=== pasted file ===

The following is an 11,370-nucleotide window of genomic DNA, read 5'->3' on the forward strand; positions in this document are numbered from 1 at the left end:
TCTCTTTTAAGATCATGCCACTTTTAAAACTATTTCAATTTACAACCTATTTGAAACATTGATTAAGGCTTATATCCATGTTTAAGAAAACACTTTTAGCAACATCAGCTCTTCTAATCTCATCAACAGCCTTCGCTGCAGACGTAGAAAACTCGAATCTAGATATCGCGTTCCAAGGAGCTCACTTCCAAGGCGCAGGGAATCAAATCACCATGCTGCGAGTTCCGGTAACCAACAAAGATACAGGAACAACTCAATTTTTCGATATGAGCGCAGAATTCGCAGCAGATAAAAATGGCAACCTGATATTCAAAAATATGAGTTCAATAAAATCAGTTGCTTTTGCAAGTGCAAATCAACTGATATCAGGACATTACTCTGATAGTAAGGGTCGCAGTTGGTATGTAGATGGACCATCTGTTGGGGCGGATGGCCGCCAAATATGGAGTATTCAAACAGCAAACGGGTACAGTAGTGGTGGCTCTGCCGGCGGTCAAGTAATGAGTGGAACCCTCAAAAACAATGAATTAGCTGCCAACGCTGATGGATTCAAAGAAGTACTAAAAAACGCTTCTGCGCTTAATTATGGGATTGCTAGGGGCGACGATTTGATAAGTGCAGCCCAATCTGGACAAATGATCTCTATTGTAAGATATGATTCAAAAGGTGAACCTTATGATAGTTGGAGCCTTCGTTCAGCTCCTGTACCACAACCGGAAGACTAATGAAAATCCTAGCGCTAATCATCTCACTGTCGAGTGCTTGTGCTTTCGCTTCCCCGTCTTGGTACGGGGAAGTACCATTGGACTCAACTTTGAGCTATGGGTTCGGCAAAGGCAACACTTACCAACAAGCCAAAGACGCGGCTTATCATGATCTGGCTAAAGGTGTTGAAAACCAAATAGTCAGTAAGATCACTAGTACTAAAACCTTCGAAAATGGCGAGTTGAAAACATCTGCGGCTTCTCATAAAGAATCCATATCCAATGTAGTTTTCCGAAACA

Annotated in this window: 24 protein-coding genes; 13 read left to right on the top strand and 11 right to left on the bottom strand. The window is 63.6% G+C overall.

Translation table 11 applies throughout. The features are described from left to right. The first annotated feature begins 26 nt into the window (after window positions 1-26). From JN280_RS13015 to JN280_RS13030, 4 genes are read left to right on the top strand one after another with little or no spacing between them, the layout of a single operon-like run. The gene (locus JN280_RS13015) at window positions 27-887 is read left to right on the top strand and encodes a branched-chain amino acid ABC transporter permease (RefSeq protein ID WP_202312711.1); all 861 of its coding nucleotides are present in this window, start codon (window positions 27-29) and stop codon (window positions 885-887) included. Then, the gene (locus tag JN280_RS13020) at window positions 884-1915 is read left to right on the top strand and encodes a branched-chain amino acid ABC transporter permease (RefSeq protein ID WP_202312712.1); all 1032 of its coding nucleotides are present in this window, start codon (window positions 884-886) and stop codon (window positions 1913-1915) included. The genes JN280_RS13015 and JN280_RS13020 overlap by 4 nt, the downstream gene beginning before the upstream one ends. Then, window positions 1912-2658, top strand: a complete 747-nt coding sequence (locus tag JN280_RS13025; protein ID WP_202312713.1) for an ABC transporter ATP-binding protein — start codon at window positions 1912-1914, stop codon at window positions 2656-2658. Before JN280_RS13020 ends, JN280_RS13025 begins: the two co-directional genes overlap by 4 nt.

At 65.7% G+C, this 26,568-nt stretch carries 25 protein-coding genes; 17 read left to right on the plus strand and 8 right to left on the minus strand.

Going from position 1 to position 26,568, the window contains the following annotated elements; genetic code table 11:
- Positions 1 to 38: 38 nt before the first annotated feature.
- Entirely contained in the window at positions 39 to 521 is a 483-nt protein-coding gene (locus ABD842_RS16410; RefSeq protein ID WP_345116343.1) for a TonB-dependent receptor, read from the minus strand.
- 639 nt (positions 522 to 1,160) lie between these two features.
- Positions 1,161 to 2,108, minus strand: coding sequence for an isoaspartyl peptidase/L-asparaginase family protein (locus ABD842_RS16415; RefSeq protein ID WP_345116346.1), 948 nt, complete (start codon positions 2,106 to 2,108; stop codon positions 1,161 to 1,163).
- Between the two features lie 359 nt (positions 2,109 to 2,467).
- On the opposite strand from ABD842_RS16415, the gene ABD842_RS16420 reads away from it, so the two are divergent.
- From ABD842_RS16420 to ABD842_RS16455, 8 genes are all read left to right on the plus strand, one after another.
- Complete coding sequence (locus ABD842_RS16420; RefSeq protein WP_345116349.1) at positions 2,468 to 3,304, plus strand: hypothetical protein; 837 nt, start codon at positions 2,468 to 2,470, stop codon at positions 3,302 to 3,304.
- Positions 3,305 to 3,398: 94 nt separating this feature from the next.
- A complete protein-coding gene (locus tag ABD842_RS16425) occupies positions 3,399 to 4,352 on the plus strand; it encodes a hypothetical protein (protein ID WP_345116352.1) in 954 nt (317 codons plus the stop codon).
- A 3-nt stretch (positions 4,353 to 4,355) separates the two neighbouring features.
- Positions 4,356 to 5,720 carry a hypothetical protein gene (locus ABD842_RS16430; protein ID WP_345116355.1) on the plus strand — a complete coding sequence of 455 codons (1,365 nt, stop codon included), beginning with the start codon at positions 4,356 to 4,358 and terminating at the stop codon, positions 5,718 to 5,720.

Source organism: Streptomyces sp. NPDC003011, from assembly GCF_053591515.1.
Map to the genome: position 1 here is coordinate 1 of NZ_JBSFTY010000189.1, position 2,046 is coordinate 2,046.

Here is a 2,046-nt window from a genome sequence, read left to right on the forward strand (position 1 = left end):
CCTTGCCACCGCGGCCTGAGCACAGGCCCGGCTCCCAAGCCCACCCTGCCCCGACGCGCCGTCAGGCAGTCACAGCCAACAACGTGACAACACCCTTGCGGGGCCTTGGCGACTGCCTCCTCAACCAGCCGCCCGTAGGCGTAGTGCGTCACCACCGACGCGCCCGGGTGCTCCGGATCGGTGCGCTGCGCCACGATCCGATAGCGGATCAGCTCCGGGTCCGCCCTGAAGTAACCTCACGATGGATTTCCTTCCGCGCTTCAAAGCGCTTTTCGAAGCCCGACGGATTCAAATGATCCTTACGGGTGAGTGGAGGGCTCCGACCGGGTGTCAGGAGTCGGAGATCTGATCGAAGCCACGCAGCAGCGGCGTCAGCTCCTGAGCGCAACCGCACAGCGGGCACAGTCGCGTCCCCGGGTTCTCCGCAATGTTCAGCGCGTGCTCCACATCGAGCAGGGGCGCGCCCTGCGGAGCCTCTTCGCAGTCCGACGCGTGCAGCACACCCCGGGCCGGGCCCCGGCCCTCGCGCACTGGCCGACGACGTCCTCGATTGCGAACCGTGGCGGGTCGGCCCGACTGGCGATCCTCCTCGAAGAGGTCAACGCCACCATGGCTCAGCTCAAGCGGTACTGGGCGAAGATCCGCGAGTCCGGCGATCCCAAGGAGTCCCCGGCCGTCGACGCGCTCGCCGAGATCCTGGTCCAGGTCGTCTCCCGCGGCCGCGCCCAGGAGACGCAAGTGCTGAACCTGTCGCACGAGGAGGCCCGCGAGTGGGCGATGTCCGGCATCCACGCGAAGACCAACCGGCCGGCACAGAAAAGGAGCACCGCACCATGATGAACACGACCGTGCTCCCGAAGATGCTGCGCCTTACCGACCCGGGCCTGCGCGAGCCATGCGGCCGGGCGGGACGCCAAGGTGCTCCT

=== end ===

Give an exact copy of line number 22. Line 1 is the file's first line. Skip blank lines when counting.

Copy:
CCTTGCCACCGCGGCCTGAGCACAGGCCCGGCTCCCAAGCCCACCCTGCCCCGACGCGCCGTCAGGCAGTCACAGCCAACAACGTGACAACACCCTTGCGGGGCCTTGGCGACTGCCTCCTCAACCAGCCGCCCGTAGGCGTAGTGCGTCACCACCGACGCGCCCGGGTGCTCCGGATCGGTGCGCTGCGCCACGATCCGATAGCGGATCAGCTCCGGGTCCGCCCTGAAGTAACCTCACGATGGATTTCCTTCCGCGCTTCAAAGCGCTTTTCGAAGCCCGACGGATTCAAATGATCCTTACGGGTGAGTGGAGGGCTCCGACCGGGTGTCAGGAGTCGGAGATCTGATCGAAGCCACGCAGCAGCGGCGTCAGCTCCTGAGCGCAACCGCACAGCGGGCACAGTCGCGTCCCCGGGTTCTCCGCAATGTTCAGCGCGTGCTCCACATCGAGCAGGGGCGCGCCCTGCGGAGCCTCTTCGCAGTCCGACGCGTGCAGCACACCCCGGGCCGGGCCCCGGCCCTCGCGCACTGGCCGACGACGTCCTCGATTGCGAACCGTGGCGGGTCGGCCCGACTGGCGATCCTCCTCGAAGAGGTCAACGCCACCATGGCTCAGCTCAAGCGGTACTGGGCGAAGATCCGCGAGTCCGGCGATCCCAAGGAGTCCCCGGCCGTCGACGCGCTCGCCGAGATCCTGGTCCAGGTCGTCTCCCGCGGCCGCGCCCAGGAGACGCAAGTGCTGAACCTGTCGCACGAGGAGGCCCGCGAGTGGGCGATGTCCGGCATCCACGCGAAGACCAACCGGCCGGCACAGAAAAGGAGCACCGCACCATGATGAACACGACCGTGCTCCCGAAGATGCTGCGCCTTACCGACCCGGGCCTGCGCGAGCCATGCGGCCGGGCGGGACGCCAAGGTGCTCCT